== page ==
Gurdwara Viah Asthan Guru Tegh Bahadur Te Mata Gujariji: at the end of Rabablarivali Lane marks the house where Bhai Lal Chand Subhikkhi, father of Mata Gujari, stayed and where Maia Gujari's marriage with Guru Tegh Bahadar was solemnized on 4 February 1633. The five storey Gurdwara was built during the 1980's under the supervision of Baba Uttam Singh of Khadur Sahib. The sanctum is at the far end of a rectangular hall on the ground floor. A separate building to the north of the hall houses a library.

Gurdwara Chubachcha Sahib Patshahi Chhevin is located in a walled compound about 100 metres northwest of Gurdwara Thamm Sahib. The sanctum is at the far end of a flatroofed rectangular hall, built in 1940.

Gurdwara Tahli Sahib Patshahi 7: About 2 km south of the main town, marks the site where Guru Har Rai, accompanied by his horse guard halted while on his way from Kiratpur to Goindval in 1658. The Gurdwara is named after a shisham tree (Dalbergia sissoo, ldhfi Punjabi), still extant, to which, according to local tradition, the Guru's own horse was tied. The present buildings were constructed in 1949 under the supervision of Sant Ishar Singh of Rara. The central building is a flat roofed rectangular hall in which is located the sanctum.

Gurdwara Babe Di Ber or simply Ber Sahib:About 1.5 km east of town is dedicated to Baba Gurditta (161338), eldest son of Guru Hargobind. It is here that Baba Sri Chand (14941629), son of Guru Nanak, held discourse with Baba Gurditta under a "lierirce" (Ziziphus mamtiana) before he chose him his successor as head of the Udasi sect. The "her" tree still stands as also the old well known as "Khuh Malliari". According to tradition, Bhai Gurdas (d. 1636), poet and expounder of the holy writ, used to compose verses here attracted by the seclusion of the place. The present Gurdwara comprising a square room with a verandah in the front was constructed in 1961 by the local sangat.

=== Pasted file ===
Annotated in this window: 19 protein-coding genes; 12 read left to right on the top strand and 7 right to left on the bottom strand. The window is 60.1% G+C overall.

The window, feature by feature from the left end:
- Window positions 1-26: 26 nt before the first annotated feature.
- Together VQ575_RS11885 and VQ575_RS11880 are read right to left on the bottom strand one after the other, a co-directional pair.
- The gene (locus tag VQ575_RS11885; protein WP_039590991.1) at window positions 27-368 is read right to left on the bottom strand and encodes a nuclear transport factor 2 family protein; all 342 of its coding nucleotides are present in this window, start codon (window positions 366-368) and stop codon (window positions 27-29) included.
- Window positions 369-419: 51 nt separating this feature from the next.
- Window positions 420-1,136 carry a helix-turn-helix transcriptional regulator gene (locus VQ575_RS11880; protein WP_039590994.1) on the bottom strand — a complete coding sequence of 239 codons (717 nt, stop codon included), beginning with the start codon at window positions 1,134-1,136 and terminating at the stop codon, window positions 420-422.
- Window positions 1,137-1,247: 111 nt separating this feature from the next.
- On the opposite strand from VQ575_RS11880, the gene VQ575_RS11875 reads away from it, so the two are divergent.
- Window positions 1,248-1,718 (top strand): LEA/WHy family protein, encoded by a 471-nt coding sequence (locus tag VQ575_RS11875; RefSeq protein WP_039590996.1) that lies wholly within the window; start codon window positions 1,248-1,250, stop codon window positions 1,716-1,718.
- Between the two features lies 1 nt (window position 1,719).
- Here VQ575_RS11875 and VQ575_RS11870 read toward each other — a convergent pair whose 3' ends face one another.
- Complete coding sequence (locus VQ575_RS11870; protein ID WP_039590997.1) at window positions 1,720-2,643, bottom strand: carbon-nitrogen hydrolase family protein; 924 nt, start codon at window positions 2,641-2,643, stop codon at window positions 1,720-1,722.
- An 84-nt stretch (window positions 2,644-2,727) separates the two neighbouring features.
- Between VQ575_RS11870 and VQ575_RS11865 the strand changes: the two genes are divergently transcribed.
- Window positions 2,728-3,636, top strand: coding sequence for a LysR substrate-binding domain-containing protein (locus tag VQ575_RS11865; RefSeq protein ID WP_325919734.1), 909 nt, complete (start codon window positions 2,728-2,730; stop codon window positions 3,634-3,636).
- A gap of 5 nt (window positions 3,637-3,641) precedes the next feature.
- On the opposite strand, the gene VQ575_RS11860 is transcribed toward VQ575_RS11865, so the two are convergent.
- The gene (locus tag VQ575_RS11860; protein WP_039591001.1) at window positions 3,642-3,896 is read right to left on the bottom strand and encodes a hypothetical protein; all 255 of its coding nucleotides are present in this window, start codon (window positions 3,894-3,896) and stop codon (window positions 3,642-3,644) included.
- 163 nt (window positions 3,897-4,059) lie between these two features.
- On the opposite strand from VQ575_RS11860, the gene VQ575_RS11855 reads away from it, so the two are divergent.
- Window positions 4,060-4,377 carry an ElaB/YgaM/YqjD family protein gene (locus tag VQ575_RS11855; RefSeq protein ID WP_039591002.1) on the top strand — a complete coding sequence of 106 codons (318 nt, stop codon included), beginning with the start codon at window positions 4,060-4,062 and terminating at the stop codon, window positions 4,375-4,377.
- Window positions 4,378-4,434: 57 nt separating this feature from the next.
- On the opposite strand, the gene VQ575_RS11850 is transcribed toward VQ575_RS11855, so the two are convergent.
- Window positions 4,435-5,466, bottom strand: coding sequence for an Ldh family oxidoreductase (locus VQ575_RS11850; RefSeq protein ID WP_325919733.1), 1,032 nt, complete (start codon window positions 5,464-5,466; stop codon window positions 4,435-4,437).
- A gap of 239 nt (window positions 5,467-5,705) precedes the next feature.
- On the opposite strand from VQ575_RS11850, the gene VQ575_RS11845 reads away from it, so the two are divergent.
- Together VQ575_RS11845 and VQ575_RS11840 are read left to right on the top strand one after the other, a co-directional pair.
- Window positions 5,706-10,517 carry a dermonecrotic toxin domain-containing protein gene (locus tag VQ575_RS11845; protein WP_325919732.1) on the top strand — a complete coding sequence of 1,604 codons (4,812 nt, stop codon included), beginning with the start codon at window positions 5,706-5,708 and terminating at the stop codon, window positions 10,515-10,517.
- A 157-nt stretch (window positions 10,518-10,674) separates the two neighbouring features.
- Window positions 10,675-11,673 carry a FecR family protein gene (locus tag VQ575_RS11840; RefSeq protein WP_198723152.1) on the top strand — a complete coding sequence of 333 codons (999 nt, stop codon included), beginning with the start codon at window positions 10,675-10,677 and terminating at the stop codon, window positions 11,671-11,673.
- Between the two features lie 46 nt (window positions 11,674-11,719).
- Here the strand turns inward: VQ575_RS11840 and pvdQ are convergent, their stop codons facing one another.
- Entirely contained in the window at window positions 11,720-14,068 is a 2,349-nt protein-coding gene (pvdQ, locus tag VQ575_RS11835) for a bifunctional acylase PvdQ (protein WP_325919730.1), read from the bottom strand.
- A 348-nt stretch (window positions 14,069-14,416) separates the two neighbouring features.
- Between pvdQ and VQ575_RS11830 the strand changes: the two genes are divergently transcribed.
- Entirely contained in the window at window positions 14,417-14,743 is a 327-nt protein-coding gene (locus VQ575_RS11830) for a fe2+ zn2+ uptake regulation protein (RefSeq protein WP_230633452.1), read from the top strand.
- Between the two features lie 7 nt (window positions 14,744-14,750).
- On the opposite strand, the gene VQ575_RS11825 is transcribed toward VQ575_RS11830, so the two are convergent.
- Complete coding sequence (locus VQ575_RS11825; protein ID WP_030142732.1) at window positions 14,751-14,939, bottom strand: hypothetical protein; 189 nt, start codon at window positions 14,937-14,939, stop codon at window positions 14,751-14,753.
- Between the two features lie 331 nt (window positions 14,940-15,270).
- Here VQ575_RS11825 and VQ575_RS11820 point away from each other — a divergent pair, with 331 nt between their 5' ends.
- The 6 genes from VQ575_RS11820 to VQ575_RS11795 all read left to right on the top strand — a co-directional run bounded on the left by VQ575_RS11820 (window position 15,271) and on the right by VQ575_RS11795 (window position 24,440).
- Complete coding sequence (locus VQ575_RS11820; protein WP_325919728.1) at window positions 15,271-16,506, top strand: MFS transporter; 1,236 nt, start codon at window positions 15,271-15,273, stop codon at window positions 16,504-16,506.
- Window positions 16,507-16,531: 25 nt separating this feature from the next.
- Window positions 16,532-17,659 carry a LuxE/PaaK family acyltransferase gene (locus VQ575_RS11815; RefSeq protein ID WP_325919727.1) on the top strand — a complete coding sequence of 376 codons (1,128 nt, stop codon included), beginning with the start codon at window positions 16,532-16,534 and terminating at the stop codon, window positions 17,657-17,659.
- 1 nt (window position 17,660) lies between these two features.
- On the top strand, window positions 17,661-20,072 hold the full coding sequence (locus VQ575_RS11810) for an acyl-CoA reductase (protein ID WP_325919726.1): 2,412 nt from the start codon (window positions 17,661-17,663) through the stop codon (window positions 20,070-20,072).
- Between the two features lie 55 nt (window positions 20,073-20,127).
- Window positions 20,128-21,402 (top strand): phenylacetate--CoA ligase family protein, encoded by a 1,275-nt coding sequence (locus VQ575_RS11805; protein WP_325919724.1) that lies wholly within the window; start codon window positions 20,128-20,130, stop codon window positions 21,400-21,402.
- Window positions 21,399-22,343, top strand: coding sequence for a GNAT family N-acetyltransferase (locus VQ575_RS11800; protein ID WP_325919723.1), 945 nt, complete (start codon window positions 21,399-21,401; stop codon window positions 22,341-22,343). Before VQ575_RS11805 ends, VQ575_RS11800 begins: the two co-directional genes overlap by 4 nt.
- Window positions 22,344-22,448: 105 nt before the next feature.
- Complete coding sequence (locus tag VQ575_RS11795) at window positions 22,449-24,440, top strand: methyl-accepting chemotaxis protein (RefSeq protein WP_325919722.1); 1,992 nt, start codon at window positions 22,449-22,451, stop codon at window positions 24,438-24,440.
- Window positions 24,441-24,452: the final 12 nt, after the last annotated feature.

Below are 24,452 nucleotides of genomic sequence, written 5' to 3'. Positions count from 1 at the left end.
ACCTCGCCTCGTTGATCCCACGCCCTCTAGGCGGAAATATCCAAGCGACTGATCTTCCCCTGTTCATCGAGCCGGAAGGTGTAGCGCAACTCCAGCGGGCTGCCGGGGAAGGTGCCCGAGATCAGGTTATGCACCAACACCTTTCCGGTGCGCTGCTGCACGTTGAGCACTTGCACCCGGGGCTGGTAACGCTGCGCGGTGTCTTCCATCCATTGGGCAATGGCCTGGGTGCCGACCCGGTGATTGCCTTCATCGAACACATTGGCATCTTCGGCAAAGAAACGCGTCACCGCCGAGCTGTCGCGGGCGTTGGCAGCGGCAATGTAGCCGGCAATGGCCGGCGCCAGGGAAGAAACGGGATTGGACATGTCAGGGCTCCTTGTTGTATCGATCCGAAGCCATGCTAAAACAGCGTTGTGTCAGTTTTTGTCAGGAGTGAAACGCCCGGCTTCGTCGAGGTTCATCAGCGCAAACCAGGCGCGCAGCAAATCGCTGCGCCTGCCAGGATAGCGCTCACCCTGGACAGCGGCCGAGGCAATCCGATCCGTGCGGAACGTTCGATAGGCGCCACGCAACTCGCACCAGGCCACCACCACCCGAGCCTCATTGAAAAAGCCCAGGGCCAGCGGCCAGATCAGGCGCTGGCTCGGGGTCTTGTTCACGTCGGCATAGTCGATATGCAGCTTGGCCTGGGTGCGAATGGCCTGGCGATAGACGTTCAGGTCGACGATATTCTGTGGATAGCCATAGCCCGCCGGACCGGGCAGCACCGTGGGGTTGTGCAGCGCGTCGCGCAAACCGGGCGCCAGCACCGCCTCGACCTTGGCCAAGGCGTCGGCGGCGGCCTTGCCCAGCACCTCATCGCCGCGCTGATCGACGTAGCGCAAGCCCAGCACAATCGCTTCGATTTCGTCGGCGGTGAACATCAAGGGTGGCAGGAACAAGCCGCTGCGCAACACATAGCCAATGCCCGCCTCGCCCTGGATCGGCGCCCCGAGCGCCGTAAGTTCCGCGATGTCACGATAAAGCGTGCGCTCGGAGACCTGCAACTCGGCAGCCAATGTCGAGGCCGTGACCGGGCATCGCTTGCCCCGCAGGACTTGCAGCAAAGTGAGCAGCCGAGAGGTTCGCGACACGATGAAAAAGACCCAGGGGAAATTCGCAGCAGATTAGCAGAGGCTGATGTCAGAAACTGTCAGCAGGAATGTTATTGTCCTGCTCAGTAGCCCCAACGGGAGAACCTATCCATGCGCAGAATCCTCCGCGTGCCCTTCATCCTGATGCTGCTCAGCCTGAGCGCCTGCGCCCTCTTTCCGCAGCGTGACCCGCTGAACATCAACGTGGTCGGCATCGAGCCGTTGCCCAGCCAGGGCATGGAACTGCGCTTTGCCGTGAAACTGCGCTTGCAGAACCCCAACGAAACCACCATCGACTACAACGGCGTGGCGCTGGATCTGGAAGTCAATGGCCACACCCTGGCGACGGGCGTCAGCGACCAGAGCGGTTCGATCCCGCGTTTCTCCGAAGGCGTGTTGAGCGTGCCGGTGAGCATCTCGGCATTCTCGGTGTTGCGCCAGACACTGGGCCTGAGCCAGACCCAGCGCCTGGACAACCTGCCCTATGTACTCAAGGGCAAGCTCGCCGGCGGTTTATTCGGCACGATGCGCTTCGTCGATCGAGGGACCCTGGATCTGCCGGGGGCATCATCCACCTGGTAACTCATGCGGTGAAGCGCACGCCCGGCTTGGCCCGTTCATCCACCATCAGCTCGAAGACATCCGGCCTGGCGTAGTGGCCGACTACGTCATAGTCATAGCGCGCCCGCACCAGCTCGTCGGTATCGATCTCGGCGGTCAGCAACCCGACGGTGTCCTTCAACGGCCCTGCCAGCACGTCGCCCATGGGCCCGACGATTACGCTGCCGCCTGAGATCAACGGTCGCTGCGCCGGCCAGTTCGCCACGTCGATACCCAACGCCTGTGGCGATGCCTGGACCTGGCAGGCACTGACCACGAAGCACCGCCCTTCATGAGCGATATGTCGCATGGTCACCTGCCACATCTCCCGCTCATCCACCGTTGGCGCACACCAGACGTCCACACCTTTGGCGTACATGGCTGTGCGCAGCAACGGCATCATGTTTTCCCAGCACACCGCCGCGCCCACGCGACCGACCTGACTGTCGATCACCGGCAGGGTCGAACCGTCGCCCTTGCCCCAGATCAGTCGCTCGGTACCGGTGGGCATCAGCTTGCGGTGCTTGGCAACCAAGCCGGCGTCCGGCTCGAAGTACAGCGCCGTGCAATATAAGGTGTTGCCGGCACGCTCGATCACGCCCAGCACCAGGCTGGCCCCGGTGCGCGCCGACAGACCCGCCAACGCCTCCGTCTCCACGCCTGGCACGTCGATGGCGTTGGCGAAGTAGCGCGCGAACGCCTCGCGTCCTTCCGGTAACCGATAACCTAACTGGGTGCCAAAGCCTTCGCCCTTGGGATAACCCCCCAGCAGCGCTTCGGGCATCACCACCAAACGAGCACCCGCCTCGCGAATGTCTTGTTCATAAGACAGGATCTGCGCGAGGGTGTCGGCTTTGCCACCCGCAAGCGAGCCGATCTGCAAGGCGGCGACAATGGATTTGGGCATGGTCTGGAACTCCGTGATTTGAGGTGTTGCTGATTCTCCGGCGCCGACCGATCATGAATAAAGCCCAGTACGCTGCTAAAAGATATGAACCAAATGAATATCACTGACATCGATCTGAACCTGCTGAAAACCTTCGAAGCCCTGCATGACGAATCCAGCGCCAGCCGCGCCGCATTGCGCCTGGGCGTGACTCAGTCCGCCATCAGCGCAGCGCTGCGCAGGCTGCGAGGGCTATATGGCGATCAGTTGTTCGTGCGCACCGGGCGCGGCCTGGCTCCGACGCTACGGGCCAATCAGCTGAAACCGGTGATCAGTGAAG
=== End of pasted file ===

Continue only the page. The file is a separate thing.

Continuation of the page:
Shish Mahal: (literally "palace of mirrors"), originally the residence of Guru Arjan, and Guru Hargobind during their occasional visits to Kartarpur, is within a fortress-like house, the property of the Sodhi descendants of Baba Dhir Mall. A number of sacred relics arc preserved in the Shish Mahal. They include the original copy of the Holy Book prepared by Guru Arjan; a breviary of hymns used by Guru Arjan for his daily prayers; a heavy khandd or doubleedged sword believed to have been used by Guru Hargobind; another khandd associated with Guru Har Rai; the ceremonial cord and cap given by Baba Sri Chand to Baba Gurditta as emblems of headship of the Udasi sect; and a few garments belonging to Baba Gurditta.

Other historical monuments at Kartarpur are the samddhi of Bibi Kaulari; Nanakiana Sahib, a shrine commemorating Mata Nanaki, the mother of Guru Tegh Bahadur; Damdama Sahib, a platform dedicated to Guru Hargobind; and Dera Bhai Bhagatu Ji marking the site where Bhai Bhagatu, a prominent Sikh contemporary of the Fifth, Sixth and the Seventh Gurus, was cremated in 1652 by Guru Har Rai.


  • 1. Tara Singh, Sn Gur `Hrath Sangrahi. Amrilsar, n.d.
  • 2. Thakar Singh, Giani, Sri Gurduare Darshan. Amritsar, 1923
  • 3. Gurbilds Chhevm Pdtshdht. Patiala, 1970
  • 4. Santokh Singh, Bhai, Sn Gur Praia? Suraj Granl.h. Amritsar, 1927-33
  • 5. Gian Singh, Giani, Sn Guru Panth Prakash. Paliala, 1970
  • 6. Jalandar District Gazetteer

Above adapted from article By K. Jagjit Singh